Substance abuse disorders can occur in any individual or within any profession, and nursing is no exception. Substance abuse issues in nurses can lead to several other issues that impact a nurse’s ability to do his or her job, such as drug diversion or impairment on duty. Drug diversion is when an individual takes a prescription medication without authorization for personal use or others. Some of the most frequently reported problems to the Board of Nursing are related DWI charges and drug diversion. These accusations tend to be reported by long term care providers and hospitals, and criminal charges related to these can result in action against a nurse’s license. Impairment on duty, whether under the influence of drugs (to include prescription medications) or alcohol, leaves the nurse unfit for duty. Impairment can also be related to any condition, illness, or fatigue. In addition, a nurse may also be reported to the Board for allegations relating to fraudulent prescriptions and positive drug screens. The Board offers programs for those with chemical dependency and can allow for a nurse to gradually return to work. This will occur in settings in which there is close supervision and Board monitoring.
What are the policies for the NCBON regarding substance abuse issues?
The NC Nursing Practice Act and the North Carolina Administrative code require the NCBON to investigate and intervene in cases of substance abuse in nurses. Out of concern for the safety of patients, the North Carolina Administrative Code states that NCBON has the authority to investigate and potentially discipline nurses if “drug or alcohol abuse or use of any substance or other agents while on duty or on call to the extent that such use impairs the nurse’s ability to practice nursing.” [21 NCAC 35 .0217]. This includes testing positive on a drug screen, accepting responsibility for the care of a client while impaired by alcohol or other substances, or any use that violates the North Carolina Controlled Substances Act (such as illegally obtaining, possessing, or distributing drugs or alcohol). If the Board finds evidence that a nurse does have a substance abuse issue, the Board may take disciplinary action such as placing the nurse on probation, imposing conditions on their nursing license, issuing a public reprimand or letter of concern, requiring completion of treatment programs, or even revoking their nursing license. [GS 90-171.37].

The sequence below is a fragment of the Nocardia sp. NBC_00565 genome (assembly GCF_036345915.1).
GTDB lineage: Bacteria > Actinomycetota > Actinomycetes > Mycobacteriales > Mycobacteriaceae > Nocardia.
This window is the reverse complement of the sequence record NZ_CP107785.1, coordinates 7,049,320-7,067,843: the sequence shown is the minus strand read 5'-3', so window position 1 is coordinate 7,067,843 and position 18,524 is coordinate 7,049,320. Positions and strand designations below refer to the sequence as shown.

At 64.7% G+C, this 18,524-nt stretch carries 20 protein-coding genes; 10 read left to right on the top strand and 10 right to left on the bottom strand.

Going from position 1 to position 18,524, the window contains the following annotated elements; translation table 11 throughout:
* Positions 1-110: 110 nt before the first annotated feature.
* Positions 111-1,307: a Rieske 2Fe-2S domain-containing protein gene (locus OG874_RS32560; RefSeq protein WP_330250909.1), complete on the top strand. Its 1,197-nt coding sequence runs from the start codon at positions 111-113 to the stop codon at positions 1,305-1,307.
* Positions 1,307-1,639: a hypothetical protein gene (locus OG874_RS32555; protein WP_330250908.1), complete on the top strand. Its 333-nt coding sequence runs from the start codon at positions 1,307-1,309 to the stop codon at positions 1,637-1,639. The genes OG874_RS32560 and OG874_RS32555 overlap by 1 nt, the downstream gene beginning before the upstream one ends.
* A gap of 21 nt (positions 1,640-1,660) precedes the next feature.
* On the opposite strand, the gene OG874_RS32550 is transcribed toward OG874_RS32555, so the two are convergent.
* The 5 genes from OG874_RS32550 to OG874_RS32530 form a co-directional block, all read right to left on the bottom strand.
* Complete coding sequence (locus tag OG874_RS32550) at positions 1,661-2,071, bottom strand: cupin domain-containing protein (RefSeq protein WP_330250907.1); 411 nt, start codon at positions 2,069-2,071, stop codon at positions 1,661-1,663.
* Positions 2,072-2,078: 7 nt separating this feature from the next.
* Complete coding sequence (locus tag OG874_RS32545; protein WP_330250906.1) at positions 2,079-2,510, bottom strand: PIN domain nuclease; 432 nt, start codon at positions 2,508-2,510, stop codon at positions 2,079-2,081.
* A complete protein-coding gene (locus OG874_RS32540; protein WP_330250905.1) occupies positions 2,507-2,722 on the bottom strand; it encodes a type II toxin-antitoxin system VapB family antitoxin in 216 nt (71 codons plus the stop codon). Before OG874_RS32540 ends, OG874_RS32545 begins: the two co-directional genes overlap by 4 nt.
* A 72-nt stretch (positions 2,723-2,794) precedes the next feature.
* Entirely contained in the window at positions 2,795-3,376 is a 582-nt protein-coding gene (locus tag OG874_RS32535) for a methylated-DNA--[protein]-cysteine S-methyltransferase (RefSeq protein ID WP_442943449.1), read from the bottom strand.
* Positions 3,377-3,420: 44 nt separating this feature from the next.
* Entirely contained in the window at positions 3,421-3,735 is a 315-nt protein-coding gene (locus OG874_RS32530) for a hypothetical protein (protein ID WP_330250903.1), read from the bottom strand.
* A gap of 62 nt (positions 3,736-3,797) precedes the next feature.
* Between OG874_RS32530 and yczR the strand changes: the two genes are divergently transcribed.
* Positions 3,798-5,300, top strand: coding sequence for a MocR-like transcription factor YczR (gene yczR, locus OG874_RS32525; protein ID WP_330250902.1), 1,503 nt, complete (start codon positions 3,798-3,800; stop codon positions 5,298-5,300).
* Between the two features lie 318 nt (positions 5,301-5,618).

How are cases of substance abuse issues resolved with the NCBON?
According to the NCBON, case resolution can occur in a number of ways. Some nurses will be able to take part in remedial coursework (which can occur in a variety of settings) and is appropriate for those who have minor documentation errors or have exceeded the scope of practice to a minor degree. However, those with investigations related to drug diversion and impairment tend to lead to discipline against their license. This discipline can be a level of license suspension or probationary conditions on their license. These probationary conditions will allow the nurse to continue to practice while being closely supervised by a registered nurse.
While under investigation, the nurse’s license is typically not affected. In situations where there is risk to the public, the license is flagged as an alert to future employers when there is a significant matter under investigation. The Board is required to report any pending investigations and discipline related to a flagged license to national data banks that are maintained by the National Council of State Boards of Nursing. The nurse’s license will then reflect the history of disciplinary action for an indefinite period of time.
Nothing in this blog post is intended to be legal advice or establishes the attorney-client relationship. This is for informational purposes only. If you’d like to learn more about professional licensing issues in North Carolina check out our site at www.northstatelawfirm.com or our YouTube site here. North State Law can also be reached at 919-521-8810.